Article Archive Details
Hendon Publishing

Bergen County, NJ and CODY Systems: partners for real-time information sharing

Bergen County is the most populous county in New Jersey, with just under 1 million people.

It encompasses 70 municipalities, which include five cities. Sixty-eight of the municipalities have their own autonomous police department. There are a total of 76 separate and distinct police agencies working in Bergen County. Bergen County is located in the northeast part of the state, bordered by the George Washington Bridge (which connects to New York City), Rockland County, N.Y., Paterson, N.J. and Newark, N.J. Under New Jersey laws, the Bergen County Prosecutor is the chief law enforcement officer for the County of Bergen. Current Prosecutor John L. Molinelli utilized seized assets (instead of taxpayer dollars) to purchase CODY Systems’ C.O.B.R.A. solution for the Bergen County Prosecutor’s Office (BCPO). C.O.B.R.A. is a real-time, cross-jurisdiction data sharing and analysis system. The integrated solution is updated up-to-the-second, on people, places, vehicles, etc., as well as network-wide analysis to fusion centers. C.O.B.R.A. is designed specifically to work with disparate RMS vendor systems, which has been used to great effect in Bergen County to link municipal and county agencies together.

PSIT talked to Mike Trahey, retired deputy chief and executive officer to the prosecutor and Ken Ardizzone, chief information officer (CIO) about the benefits of CODY’s C.O.B.R.A. system. According to Trahey, the big challenge the BCPO had was how to integrate all the disparate systems and share information with each other. Trahey said they wanted to find a vendor who could extract data from different vendors’ RMS systems, and CODY had the ability to do that.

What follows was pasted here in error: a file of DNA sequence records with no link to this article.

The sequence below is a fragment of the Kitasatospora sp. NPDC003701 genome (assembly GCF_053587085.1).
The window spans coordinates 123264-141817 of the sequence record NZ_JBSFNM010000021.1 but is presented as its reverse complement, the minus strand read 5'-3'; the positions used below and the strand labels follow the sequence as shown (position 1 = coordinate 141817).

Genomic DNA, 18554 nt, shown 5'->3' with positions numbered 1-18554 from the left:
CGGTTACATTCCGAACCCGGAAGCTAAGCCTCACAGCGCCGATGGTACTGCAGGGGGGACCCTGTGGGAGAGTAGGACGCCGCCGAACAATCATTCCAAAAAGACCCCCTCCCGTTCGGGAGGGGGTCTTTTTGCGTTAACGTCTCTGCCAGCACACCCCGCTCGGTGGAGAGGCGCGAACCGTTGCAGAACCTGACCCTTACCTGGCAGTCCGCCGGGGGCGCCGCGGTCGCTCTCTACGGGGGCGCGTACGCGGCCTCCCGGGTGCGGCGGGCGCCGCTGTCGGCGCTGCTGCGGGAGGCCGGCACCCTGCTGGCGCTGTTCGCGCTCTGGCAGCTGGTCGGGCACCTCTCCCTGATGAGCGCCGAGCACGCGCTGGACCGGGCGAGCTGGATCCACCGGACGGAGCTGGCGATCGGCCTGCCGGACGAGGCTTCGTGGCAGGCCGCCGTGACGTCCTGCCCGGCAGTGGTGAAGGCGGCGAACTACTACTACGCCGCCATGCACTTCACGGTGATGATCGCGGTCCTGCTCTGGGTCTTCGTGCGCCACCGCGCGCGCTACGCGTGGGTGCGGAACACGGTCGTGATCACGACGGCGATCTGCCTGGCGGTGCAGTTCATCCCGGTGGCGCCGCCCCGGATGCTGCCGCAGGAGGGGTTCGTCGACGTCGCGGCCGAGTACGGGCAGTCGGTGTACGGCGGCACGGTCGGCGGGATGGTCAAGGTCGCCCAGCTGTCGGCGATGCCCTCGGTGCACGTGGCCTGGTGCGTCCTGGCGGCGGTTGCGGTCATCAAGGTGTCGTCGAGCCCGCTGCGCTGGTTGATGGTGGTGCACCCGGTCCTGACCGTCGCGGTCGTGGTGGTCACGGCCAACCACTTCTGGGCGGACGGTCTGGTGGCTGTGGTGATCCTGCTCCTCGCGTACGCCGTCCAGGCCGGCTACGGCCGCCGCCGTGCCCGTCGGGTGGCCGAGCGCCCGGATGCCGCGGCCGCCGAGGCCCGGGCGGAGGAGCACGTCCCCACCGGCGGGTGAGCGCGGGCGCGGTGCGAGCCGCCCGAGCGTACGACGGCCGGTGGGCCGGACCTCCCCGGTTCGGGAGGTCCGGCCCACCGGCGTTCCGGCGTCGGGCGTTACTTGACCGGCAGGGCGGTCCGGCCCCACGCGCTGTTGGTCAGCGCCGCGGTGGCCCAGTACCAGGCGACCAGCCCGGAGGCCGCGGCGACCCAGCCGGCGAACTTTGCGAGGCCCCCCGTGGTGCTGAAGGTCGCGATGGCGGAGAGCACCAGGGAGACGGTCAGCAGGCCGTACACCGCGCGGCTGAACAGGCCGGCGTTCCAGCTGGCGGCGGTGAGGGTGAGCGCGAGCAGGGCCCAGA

Prior to C.O.B.R.A., agencies within Bergen County shared data by attending regional meetings once a month and “sharing” information (hard copy police reports) with each other the old-fashioned way. This process (often a 30-day delay) cost officers, as well as agencies, time and money. One of the aspects of C.O.B.R.A. that Trahey and Ardizzone like is the data is not only driven by arrest information, but rather police contact information. “Police contacts” include domestic disturbances, traffic stops, etc., that don’t necessarily result in an arrest. For example, one of the larger cities in Bergen County had 8,000 arrests in one year, but 100,000 police contacts.